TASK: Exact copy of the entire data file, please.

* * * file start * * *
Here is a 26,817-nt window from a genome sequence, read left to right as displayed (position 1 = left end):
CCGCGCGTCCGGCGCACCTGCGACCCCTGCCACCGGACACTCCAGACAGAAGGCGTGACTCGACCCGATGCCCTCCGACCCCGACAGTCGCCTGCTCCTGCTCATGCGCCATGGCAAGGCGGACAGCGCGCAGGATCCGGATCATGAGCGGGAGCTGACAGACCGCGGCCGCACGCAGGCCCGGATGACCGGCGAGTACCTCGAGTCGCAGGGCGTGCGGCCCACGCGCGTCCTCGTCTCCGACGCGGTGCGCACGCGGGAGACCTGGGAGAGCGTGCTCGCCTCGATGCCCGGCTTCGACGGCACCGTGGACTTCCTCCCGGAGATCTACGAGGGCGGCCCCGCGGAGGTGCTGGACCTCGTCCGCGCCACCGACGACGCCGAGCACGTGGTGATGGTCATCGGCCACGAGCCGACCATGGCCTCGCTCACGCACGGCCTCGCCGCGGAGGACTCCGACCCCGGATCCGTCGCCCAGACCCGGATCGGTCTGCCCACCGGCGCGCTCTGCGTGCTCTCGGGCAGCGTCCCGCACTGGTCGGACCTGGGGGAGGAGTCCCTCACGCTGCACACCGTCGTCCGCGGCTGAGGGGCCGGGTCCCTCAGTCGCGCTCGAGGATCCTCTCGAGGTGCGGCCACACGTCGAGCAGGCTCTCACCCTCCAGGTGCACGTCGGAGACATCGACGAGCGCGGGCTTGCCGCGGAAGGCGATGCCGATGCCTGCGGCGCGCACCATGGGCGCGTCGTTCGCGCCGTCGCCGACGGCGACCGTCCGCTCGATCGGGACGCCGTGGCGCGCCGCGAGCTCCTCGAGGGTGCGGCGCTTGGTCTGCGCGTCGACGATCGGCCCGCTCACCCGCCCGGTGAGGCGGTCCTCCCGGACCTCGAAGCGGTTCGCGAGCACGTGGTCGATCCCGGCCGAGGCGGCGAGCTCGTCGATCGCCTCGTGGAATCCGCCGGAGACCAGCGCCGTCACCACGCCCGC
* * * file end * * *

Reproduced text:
Here is a 26,817-nt window from a genome sequence, read left to right as displayed (position 1 = left end):
CCGCGCGTCCGGCGCACCTGCGACCCCTGCCACCGGACACTCCAGACAGAAGGCGTGACTCGACCCGATGCCCTCCGACCCCGACAGTCGCCTGCTCCTGCTCATGCGCCATGGCAAGGCGGACAGCGCGCAGGATCCGGATCATGAGCGGGAGCTGACAGACCGCGGCCGCACGCAGGCCCGGATGACCGGCGAGTACCTCGAGTCGCAGGGCGTGCGGCCCACGCGCGTCCTCGTCTCCGACGCGGTGCGCACGCGGGAGACCTGGGAGAGCGTGCTCGCCTCGATGCCCGGCTTCGACGGCACCGTGGACTTCCTCCCGGAGATCTACGAGGGCGGCCCCGCGGAGGTGCTGGACCTCGTCCGCGCCACCGACGACGCCGAGCACGTGGTGATGGTCATCGGCCACGAGCCGACCATGGCCTCGCTCACGCACGGCCTCGCCGCGGAGGACTCCGACCCCGGATCCGTCGCCCAGACCCGGATCGGTCTGCCCACCGGCGCGCTCTGCGTGCTCTCGGGCAGCGTCCCGCACTGGTCGGACCTGGGGGAGGAGTCCCTCACGCTGCACACCGTCGTCCGCGGCTGAGGGGCCGGGTCCCTCAGTCGCGCTCGAGGATCCTCTCGAGGTGCGGCCACACGTCGAGCAGGCTCTCACCCTCCAGGTGCACGTCGGAGACATCGACGAGCGCGGGCTTGCCGCGGAAGGCGATGCCGATGCCTGCGGCGCGCACCATGGGCGCGTCGTTCGCGCCGTCGCCGACGGCGACCGTCCGCTCGATCGGGACGCCGTGGCGCGCCGCGAGCTCCTCGAGGGTGCGGCGCTTGGTCTGCGCGTCGACGATCGGCCCGCTCACCCGCCCGGTGAGGCGGTCCTCCCGGACCTCGAAGCGGTTCGCGAGCACGTGGTCGATCCCGGCCGAGGCGGCGAGCTCGTCGATCGCCTCGTGGAATCCGCCGGAGACCAGCGCCGTCACCACGCCCGC